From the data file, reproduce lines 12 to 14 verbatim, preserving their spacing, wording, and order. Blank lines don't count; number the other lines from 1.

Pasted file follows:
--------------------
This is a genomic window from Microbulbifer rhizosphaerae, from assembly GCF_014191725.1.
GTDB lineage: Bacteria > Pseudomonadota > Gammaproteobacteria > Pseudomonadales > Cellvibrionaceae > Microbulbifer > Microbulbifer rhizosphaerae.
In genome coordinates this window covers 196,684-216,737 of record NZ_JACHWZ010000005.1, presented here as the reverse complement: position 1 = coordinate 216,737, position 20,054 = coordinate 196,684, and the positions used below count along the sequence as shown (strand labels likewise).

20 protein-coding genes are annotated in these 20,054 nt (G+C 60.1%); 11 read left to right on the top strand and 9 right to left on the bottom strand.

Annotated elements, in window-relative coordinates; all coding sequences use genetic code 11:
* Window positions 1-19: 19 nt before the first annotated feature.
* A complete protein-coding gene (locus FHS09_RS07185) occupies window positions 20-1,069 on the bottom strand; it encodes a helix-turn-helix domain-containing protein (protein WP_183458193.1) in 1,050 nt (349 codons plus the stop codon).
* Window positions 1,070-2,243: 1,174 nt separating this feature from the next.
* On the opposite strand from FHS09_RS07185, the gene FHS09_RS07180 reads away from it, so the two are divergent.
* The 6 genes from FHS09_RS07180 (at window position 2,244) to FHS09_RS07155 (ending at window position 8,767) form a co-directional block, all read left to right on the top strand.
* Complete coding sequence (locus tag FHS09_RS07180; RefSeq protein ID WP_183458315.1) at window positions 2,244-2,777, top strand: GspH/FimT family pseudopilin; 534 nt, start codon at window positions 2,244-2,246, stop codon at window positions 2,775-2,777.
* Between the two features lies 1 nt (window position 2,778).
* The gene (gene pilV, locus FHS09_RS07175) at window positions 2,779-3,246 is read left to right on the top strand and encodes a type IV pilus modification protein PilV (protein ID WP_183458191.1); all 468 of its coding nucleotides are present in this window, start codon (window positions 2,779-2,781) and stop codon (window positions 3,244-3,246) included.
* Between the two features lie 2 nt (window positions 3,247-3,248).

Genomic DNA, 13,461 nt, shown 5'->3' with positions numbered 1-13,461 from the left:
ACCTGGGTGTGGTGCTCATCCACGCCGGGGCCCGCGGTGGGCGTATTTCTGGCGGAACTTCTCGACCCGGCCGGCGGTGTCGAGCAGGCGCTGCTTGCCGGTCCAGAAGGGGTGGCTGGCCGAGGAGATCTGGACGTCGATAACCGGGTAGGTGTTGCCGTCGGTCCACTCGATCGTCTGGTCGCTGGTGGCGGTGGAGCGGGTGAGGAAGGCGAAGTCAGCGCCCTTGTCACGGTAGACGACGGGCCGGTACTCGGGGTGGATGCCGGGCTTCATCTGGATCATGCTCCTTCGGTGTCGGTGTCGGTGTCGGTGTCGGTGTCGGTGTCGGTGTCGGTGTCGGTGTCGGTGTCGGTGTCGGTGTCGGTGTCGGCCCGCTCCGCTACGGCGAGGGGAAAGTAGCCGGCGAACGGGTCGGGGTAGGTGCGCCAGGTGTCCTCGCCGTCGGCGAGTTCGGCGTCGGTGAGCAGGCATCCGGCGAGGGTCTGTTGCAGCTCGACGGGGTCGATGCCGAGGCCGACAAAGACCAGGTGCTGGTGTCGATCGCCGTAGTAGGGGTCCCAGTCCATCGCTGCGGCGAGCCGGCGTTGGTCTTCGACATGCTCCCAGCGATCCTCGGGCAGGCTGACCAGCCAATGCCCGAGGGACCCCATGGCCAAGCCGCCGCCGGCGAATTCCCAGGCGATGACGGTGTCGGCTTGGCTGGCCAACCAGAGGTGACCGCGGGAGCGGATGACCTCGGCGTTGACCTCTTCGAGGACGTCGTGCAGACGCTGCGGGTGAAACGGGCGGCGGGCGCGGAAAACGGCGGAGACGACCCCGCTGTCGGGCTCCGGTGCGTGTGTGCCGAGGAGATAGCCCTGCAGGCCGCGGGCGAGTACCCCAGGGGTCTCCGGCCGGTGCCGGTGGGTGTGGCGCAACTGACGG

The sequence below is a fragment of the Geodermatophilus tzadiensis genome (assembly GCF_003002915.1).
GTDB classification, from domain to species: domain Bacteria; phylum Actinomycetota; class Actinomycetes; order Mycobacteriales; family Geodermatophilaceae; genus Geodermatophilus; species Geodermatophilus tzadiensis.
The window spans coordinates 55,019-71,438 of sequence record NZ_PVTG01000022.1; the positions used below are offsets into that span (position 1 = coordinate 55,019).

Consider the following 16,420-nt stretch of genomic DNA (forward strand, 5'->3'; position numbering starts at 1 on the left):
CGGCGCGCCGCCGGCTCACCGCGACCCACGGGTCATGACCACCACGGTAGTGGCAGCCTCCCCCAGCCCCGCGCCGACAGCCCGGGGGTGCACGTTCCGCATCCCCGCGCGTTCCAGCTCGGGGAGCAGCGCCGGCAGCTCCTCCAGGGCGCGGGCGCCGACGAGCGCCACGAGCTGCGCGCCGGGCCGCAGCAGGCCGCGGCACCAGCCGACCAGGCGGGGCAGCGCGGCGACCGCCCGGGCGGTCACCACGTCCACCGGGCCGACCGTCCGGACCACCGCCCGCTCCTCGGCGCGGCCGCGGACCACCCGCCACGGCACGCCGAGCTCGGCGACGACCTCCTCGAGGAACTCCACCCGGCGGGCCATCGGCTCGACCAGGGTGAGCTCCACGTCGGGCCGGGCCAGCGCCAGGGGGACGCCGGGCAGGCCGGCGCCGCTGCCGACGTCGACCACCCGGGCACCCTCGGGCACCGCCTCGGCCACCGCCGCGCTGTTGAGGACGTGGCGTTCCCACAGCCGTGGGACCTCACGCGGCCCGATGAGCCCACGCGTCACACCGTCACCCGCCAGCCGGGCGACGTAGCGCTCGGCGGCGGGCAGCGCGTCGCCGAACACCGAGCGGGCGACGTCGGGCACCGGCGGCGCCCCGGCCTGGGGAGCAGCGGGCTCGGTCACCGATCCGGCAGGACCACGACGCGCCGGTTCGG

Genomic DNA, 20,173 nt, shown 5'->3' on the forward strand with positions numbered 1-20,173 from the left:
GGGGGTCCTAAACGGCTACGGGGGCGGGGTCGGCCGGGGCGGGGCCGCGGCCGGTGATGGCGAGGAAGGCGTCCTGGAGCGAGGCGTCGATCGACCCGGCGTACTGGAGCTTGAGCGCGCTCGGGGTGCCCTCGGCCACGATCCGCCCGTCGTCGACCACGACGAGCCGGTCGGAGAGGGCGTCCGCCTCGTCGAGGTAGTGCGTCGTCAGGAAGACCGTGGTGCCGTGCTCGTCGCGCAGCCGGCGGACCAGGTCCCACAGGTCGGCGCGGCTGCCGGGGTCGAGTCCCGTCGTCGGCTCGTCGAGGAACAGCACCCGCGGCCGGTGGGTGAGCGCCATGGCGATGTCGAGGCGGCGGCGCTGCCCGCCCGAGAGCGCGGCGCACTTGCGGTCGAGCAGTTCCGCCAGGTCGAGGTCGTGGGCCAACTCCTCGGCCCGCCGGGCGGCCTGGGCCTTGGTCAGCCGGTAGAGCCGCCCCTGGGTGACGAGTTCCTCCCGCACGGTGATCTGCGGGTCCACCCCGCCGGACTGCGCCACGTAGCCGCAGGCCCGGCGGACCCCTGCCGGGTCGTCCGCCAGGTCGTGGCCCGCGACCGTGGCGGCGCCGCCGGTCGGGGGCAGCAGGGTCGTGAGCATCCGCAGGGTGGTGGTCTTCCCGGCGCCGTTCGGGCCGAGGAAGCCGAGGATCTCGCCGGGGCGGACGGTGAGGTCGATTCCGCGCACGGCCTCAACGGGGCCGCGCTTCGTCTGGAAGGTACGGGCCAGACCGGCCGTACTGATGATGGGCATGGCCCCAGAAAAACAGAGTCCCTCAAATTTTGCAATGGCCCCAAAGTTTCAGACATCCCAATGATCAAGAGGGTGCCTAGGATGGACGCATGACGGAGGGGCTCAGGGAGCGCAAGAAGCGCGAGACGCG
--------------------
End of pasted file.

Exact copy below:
* Between the two features lies 1 nt (window position 2,778).
* The gene (gene pilV, locus FHS09_RS07175) at window positions 2,779-3,246 is read left to right on the top strand and encodes a type IV pilus modification protein PilV (protein ID WP_183458191.1); all 468 of its coding nucleotides are present in this window, start codon (window positions 2,779-2,781) and stop codon (window positions 3,244-3,246) included.
* Between the two features lie 2 nt (window positions 3,247-3,248).